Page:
Australia could look to New Zealand to increase the number of Indigenous academics and students
Written by Dominic O’Sullivan, Charles Sturt University
Originally published on The Conversation
This article is part of a series exploring ideas for reforming higher education in Australia. We asked academics to analyse overseas models, innovative ways forward in a digital world, and ideas we may not have considered.
Higher education policy is contested. Economic imperatives may be seen as ends in themselves, but there are bigger questions: what is higher education for, whose interests should it serve and how might conflicting interests be balanced?
Nowhere are these questions more morally pressing than in the role universities might play in Indigenous people’s education and research.
The United Nations’ Declaration on the Rights of Indigenous Peoples insists:
Indigenous individuals…have the right to all levels and forms of education of the State without discrimination.
The Declaration contextualises this objective as embodying:
the right to the dignity and diversity of their cultures, traditions, histories and aspirations which shall be appropriately reflected in education and public information.
Culture counts in education. Culture influences the things people wish to teach and research. It frames the expertise they bring to the academy. Institutions concerned with universal knowledge and free intellectual inquiry should have no difficulty contributing to these objectives.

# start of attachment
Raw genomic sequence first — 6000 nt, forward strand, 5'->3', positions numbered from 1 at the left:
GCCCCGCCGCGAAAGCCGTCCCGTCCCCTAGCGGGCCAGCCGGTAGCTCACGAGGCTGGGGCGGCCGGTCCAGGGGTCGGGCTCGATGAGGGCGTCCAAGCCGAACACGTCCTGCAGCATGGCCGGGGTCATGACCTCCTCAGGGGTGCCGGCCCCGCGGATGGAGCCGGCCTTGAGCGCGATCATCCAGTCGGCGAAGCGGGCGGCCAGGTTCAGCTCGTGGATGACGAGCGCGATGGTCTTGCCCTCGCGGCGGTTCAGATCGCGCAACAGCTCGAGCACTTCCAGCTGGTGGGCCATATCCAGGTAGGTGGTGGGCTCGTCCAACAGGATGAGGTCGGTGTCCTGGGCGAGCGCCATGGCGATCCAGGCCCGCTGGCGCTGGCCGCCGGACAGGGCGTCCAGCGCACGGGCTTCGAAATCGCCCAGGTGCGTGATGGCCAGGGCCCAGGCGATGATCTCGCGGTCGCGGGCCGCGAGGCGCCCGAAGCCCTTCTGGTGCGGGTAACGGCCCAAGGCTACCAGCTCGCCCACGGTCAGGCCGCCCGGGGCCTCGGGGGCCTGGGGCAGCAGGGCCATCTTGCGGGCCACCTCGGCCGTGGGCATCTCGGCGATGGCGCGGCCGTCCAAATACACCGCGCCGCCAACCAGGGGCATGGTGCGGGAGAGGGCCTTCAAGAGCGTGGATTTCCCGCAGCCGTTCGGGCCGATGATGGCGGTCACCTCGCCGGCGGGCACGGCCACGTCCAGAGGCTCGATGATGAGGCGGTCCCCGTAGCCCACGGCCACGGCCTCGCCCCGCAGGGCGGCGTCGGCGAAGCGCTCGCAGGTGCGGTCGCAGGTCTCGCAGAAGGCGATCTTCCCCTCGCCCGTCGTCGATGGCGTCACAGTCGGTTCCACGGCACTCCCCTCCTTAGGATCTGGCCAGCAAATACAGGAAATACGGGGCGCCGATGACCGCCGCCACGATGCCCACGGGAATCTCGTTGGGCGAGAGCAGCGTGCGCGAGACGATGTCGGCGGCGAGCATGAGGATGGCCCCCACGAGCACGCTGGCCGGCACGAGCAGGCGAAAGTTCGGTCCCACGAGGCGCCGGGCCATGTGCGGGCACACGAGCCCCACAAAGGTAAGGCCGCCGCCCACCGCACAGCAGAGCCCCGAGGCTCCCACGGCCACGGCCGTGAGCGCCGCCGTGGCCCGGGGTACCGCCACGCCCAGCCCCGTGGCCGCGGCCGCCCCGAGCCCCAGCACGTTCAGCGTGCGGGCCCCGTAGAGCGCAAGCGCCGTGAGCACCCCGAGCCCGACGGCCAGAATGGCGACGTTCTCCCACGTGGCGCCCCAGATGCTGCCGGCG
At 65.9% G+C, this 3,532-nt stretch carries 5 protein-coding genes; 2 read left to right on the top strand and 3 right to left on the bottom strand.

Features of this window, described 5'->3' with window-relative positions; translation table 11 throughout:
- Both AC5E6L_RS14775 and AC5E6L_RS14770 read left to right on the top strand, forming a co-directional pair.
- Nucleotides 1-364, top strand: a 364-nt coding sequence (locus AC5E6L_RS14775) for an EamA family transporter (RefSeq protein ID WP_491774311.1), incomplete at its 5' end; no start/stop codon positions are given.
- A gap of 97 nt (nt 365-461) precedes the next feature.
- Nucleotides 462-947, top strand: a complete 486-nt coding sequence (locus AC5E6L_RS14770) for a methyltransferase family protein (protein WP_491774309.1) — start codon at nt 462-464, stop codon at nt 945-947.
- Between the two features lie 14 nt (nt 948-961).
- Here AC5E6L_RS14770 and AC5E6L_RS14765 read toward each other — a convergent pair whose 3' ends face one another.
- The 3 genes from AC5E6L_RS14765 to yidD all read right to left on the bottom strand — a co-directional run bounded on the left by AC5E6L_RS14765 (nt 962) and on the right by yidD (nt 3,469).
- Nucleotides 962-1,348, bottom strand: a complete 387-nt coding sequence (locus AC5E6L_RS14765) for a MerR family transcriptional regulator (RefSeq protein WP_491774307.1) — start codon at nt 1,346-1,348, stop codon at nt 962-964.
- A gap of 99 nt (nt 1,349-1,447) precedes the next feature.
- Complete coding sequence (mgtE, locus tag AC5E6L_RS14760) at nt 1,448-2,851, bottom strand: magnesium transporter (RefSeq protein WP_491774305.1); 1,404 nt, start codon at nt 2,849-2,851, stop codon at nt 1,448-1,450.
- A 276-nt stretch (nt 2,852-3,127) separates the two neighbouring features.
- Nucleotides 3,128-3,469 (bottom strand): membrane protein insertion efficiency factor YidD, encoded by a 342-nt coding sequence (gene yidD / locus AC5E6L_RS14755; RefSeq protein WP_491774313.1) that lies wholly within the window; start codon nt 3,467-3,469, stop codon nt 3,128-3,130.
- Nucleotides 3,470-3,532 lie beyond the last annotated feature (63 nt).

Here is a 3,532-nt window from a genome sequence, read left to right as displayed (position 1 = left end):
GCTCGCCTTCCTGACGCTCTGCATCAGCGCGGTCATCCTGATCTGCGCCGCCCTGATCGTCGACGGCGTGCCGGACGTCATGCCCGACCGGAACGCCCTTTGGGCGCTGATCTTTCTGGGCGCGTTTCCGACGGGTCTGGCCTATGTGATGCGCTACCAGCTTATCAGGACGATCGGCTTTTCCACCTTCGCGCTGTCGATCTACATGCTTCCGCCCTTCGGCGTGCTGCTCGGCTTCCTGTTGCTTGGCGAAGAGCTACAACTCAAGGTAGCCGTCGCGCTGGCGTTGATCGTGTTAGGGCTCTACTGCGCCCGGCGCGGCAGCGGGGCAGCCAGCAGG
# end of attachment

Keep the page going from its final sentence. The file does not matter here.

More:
Universities are supposed to advance everybody’s ideas and aspirations. However, in practical terms, these ideals struggle for influence in the modern university.
As universities become more exclusively vocationally focused they are more likely to have predetermined views of whose knowledge counts. A cultural gap that should not be present may be created for Indigenous students.
Why many high-achieving Indigenous students are shunning university
Indigenous student support programmes, such as the Indigenous Tutorial Assistance Scheme, help narrow the cultural gap. Scholarships help with financial obstacles to study. Flexible course structures help people to fit study around the complexities of everyday life. Yet, Australian universities aspire to better.
Increase the number of Indigenous students
Universities Australia has set significant targets to increase Indigenous student enrolments. Indigenous Australians represent 2.7% of the national population and 1.6% of university enrolments.
Universities Australia proposes measures to increase the rate of Indigenous enrolment growth by at least 50% more than the general population and, ideally, by 100%. But this is a long term objective without a definite time frame.
As the Indigenous population is disproportionately of an age where qualifications are most commonly attained, there is an important economic imperative to maintain efforts to keep Indigenous enrolments growing. This is because there is a strong correlation between qualifications and capacity for meaningful self-determination.
In New Zealand, Maori graduates have similar employment opportunities, incomes and levels of civic engagement to all other graduates. Five years after graduating, Maori doctoral graduates earn more than non-Maori graduates.